That was Andrew Farris and myself. He had 45 seconds of a piece of music. He said, “What do you think of this?” I started writing some stuff around it. I think it was featured on the show. I went to Andrew and said, “I’ve got some ideas for this song.” And then we went out to two dinners. Literally, it was the coolest thing. He’d say, “Do you have any more lyrics for ‘Devil’s Party?’” And I’d say, “I’ve got these,” and I’d show him on a napkin. Then he’d write under what I wrote and send it back my way. We just kept doing that, and by the end of the meal, we had the lyrics. It was really cool.
How about “Pretty Vegas”?
Well, that was a juggernaut for me. That song was a rocket ship, but it’s a love/hate thing since I got sued by two of the members of the show for that song that had nothing to do with writing it. That stuck me right in the heart. You can see it in episode 16. The two of them say, “That’s J.D.’s song. We don’t want anything to do with it. He’s probably going home because of that. He’s writing it on his own. The assignment was to write it together.”
After they found out that “Pretty Vegas” was going to be the first single, they put a lien against it in California. They had absolutely nothing to do with it. There’s nothing more un-rock and roll, in my mind, than stealing someone’s song like that.
You also have a credit on “Never Let You Go.”
I was in the condo in L.A., and I was talking to beautiful John Farriss, the drummer. He’s like a Zen guru guy. Guys at that level just have percussion in them. They hear percussion in everything. And he suggested, “Why don’t you make the lyric sound like a beat instead of trying to sing along with the lyrics?” He had just gotten married, so he related to a couple of lines that I wrote. He said, “Why don’t you follow that a bit?” Within two hours, I had the whole song written. It was great.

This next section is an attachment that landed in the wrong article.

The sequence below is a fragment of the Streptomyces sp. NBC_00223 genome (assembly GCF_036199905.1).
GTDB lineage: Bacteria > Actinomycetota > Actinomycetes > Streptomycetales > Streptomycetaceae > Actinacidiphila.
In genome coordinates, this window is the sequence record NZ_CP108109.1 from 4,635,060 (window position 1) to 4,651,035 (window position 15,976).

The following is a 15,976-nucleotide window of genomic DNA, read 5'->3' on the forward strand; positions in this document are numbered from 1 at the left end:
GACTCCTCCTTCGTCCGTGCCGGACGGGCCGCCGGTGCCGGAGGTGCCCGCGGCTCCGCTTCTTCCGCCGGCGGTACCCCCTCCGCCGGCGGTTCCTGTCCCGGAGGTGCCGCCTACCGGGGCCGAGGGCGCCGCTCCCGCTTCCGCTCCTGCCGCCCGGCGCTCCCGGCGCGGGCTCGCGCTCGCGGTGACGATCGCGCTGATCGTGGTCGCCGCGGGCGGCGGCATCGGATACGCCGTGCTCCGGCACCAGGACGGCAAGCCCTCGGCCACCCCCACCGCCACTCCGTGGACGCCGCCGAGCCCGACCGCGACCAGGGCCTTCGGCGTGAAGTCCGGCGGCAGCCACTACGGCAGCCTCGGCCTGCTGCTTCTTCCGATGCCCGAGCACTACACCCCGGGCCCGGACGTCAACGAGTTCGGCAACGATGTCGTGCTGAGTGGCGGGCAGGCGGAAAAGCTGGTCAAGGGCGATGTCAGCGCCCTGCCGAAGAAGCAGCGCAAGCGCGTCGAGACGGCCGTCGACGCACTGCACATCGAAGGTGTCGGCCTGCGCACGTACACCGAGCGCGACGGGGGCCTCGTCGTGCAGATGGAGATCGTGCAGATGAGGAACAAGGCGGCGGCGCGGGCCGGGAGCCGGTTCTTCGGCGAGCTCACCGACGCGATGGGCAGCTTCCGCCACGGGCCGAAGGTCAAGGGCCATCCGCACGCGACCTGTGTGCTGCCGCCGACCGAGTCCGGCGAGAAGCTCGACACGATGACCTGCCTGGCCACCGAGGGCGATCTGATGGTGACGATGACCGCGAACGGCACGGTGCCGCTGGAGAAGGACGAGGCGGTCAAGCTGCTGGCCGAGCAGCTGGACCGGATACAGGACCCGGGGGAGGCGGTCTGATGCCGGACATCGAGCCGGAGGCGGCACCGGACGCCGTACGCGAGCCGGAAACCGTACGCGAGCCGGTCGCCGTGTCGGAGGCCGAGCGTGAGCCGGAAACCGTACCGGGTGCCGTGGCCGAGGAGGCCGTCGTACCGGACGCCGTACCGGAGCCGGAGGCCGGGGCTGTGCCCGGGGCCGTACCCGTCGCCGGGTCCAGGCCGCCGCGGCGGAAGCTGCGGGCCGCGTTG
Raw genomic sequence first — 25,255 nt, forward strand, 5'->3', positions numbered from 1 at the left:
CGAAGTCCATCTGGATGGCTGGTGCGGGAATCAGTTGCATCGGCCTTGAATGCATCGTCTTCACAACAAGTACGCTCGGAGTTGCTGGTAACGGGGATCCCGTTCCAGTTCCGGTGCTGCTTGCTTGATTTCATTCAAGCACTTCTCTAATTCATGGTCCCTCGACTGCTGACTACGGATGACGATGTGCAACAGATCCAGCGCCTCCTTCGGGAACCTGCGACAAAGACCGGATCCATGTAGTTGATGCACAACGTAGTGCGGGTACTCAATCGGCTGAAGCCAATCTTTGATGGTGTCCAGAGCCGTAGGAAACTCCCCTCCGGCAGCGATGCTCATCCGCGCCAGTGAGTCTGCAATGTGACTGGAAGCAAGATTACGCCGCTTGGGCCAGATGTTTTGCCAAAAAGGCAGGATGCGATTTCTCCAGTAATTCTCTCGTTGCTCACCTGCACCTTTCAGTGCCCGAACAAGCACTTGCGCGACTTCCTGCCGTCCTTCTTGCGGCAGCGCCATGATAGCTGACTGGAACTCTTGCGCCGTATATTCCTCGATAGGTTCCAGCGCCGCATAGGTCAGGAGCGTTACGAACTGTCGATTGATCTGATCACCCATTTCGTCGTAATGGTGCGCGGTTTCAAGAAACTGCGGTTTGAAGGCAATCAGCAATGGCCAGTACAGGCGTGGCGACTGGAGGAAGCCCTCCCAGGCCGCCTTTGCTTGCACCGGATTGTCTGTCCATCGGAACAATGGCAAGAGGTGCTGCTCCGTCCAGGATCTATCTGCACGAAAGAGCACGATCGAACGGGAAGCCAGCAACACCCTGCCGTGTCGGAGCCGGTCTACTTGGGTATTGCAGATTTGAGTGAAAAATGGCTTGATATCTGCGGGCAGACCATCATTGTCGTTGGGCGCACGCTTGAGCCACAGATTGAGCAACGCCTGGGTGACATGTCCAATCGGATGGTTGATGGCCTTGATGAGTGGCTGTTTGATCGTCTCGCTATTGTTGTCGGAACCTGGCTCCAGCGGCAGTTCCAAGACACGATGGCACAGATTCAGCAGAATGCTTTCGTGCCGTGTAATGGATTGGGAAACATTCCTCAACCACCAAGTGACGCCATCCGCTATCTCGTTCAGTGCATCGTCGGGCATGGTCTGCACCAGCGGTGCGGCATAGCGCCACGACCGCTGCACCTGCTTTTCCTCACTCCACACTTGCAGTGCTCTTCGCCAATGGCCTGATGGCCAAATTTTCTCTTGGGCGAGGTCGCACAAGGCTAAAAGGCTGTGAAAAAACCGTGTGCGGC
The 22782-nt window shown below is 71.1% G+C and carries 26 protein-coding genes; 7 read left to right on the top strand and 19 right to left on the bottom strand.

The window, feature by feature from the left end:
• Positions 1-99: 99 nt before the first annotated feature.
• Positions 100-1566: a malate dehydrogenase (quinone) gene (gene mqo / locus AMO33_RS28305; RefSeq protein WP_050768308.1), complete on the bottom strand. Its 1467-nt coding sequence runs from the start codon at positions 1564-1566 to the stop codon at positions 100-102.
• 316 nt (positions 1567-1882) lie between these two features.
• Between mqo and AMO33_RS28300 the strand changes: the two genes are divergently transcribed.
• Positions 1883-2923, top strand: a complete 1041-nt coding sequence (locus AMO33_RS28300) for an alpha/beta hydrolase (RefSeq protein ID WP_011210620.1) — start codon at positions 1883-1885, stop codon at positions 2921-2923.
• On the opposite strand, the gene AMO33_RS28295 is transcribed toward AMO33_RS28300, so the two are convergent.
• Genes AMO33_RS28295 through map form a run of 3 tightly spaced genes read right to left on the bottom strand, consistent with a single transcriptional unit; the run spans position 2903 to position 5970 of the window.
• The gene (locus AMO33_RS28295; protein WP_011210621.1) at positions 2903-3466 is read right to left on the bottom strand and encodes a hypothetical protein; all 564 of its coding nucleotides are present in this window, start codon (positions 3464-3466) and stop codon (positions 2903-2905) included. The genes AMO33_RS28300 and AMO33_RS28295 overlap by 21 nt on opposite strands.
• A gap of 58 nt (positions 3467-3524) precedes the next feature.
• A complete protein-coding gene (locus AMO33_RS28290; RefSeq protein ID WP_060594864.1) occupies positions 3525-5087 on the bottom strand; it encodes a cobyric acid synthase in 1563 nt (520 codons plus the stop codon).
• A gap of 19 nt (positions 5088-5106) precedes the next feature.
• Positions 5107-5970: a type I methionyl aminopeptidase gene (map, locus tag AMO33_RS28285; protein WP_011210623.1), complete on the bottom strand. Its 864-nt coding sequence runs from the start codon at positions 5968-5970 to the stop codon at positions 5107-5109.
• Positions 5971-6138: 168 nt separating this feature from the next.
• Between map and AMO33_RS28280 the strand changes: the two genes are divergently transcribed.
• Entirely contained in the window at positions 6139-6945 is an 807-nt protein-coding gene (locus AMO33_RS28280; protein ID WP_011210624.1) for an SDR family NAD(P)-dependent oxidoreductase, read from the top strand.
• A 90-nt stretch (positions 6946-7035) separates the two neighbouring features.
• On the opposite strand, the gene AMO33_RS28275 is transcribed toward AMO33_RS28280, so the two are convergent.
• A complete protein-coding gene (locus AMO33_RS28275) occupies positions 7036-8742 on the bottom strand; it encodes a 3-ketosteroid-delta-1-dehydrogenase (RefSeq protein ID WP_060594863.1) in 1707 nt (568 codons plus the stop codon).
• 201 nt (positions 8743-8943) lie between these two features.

What was it like the first time you walked onstage with INXS to play a legit show?
Brutal. It was in Las Vegas about a week after the show. I hadn’t started using in-ear monitors yet. I had no idea. I’d been in bands before, but not bands that played in front of 20,000 people in an arena. And they were so loud that it actually startled me when the fuckin’ song started. I was like, “Oh my God!”
I couldn’t hear anything. I blew my voice out by like the third song because I was trying to sing above the music, and trying to get my head as close to the monitors as possible. Now, keep in mind, this is before we actually rehearsed to go on a tour. This was a one-off. “INXS are playing in Vegas with their hit song ‘Pretty Vegas!’”
It was a big deal. I remember that night about 10 people walked out. They were like, “This guy can’t sing.” And to be honest with you, and I told the band, “I don’t feel well. I was just on this show for four months. I haven’t had a break. I’ve just recorded an album in the last four weeks. And now we’re playing a show in Vegas. Can we take a fuckin’ break?”
They were like, “We’re gonna get you to a doctor, and we’re gonna see what’s up.” And I had fluid in my lungs. I was gasping for air. I knew something was wrong. It wasn’t just having a couple too many beers one night, and having a little headache. I couldn’t get the air in to sing.
I think we postponed two shows. I went to Chicago, got to the hotel room, and they had set up a whole thing with plastic curtains and a humidifier and everything for me with antibiotics and steroids in the mist so I could breathe that into my lungs. And two days later, no problem.
How much were you trying to sing like Michael Hutchence, and how much were you trying to sound like yourself?
I’ve been lucky. When I’ve been thinking I was sounding like me, I’ve literally had people, including Michael’s own brother Rhett, say “Holy fuck, man. When I close my eyes, it sounds like Michael onstage.”
I don’t hear it. Even when I hear my voice back, I don’t go, “I sound like Michael Hutchence there.” I’ve never tried to sound like Michael. But I have tried to get the nuances and the inflections right because you’re talking about a band that had been together for almost three decades at that point. They’re like glue. They can anticipate each other’s moves onstage because they’ve been playing for so long together.
I never wanted to say, “Can we try that song again? Maybe I’ll do it better this time.” So I tried to get as much of the nuance that I could in my own voice. And I guess because I’m maybe similar in timbre and resonance, it sounded like Michael.
The Australian newspapers were always comparing us. “He puts his leg up on the monitor the same way. He holds the mic the same way.” You only have two hands, right? When I read that I was like, “Well, Frank Sinatra holds his mic the same way.” Instead of letting that get into my head, I just thought, “Keep doing what you’re doing.” And I did.